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Books on Special Topics  

The following sources give interesting background material not usually found in textbooks. We include grade-level suggestions for use of the material (or for student reading), where appropriate.

Ethnomathematics: A Multicultural View of Mathematical Ideas   Graph Theory and Applications
Marcia Ascher; Chapman and Hall, 1991; $42.

This is a fascinating book, which will give you a new perspective on mathematical ideas that one often takes for granted, such as the words used for counting. Of special interest is a chapter exploring Eulerian paths, a standard topic in discrete mathematics (e.g., see [17]), as an artistic aid to story-telling in the South Pacific islands. This is the source of some of the material in the module Drawing Pictures with One Line, described on page [*]. The following is an excerpt from a review by Susan Picker LP `90.

But Ethnomathematics explores more than the topic of graph theory as it presents the mathematical ideas of number, kin relations, games of chance and strategy, and symmetric strip decorations. ...It provides a comprehensive look at the meaning and use of similar mathematical ideas in different cultures, illuminating both the mathematics and the culture in which it appears, and through this showing the value of the study of mathematics in a multicultural setting.

Alan Turing: The Enigma   Codebreaking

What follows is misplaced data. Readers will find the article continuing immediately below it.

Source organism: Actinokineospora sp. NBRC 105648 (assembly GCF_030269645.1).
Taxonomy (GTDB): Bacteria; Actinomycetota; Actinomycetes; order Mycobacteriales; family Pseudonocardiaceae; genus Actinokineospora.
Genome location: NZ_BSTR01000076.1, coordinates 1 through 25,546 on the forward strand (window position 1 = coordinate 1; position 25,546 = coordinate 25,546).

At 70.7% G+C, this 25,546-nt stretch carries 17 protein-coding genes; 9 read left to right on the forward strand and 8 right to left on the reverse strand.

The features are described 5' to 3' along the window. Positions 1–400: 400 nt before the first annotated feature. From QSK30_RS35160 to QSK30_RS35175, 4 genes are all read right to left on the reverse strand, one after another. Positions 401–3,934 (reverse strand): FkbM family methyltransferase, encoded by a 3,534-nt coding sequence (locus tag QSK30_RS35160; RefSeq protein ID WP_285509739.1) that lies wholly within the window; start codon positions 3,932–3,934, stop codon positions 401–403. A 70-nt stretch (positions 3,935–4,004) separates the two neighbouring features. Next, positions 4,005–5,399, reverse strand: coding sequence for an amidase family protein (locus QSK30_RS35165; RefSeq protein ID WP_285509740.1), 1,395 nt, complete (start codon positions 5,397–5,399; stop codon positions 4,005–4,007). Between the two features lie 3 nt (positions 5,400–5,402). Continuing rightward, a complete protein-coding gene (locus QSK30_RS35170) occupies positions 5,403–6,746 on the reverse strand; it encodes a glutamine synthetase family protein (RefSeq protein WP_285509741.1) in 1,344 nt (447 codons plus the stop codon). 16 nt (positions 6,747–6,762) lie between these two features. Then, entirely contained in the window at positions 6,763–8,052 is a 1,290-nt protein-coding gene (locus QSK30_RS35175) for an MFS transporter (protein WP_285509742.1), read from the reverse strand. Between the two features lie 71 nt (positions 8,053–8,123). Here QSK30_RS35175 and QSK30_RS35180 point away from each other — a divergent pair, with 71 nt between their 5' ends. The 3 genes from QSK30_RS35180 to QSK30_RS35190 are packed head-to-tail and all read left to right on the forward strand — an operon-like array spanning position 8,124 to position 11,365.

Andrew Hodges, Simon and Schuster, NY, 1983. This is a popular book that tells the story of Alan Turing and his role in breaking the German ENIGMA code during WWII. It makes good background reading for teaching cryptography or computer science.

Visions of Symmetry   (7-up) Escher's Tessellations
Doris Schattschneider; W.H. Freeman, 1990; $25.

This excellent book on the work of M.C. Escher provides both historical and mathematical perspective on the evolution of his tessellation prints. Beginning with his sketches of mosaics in the Alhambra, the author guides the reader through Escher's notebooks, explaining how he developed an understanding of the mathematics of tessellation (as well as his own system of classification) in order to create his work. The book is illustrated with many color reproductions from his notebooks.

An Introduction to Tessellations   (4-12)
Dale Seymour and Jill Britton; Dale Seymour, 1989; $21. This is a good source of ideas and activities for students. It illustrates basic tessellation concepts and gives a variety of ways to create interesting artwork via geometric transformations of simpler tessellations.

Teaching Tessellating Art   (K-12)
Jill Britton and Walter Britton; Dale Seymour, 1992; $21. This book contains transparency masters and activities that are very useful for teaching Escher-style tessellation techniques, as well as transformation geometry. I (Franzblau) have used these (as well as pictures from Visions of Symmetry) for hands-on workshops for K-8 teachers and high school students.

Orderly Tangles   (8-up) Knots
Alan Holden; Columbia U. Press, 1983; $32.

This is an excellent, accessible introduction to knots. The author begins with a discussion of highway interchanges, and goes on to discuss knots in general. It is illustrated with photographs of wonderful knot models made out of wooden dowels.

The Knot Book   (College-up)
Colin Adams; W. H. Freeman, 1994; $33. Adams has led many undergraduate research projects on knots; this book grew out of his notes. It develops the mathematics of knot theory, and can be read at many levels. A good source of problems about knots.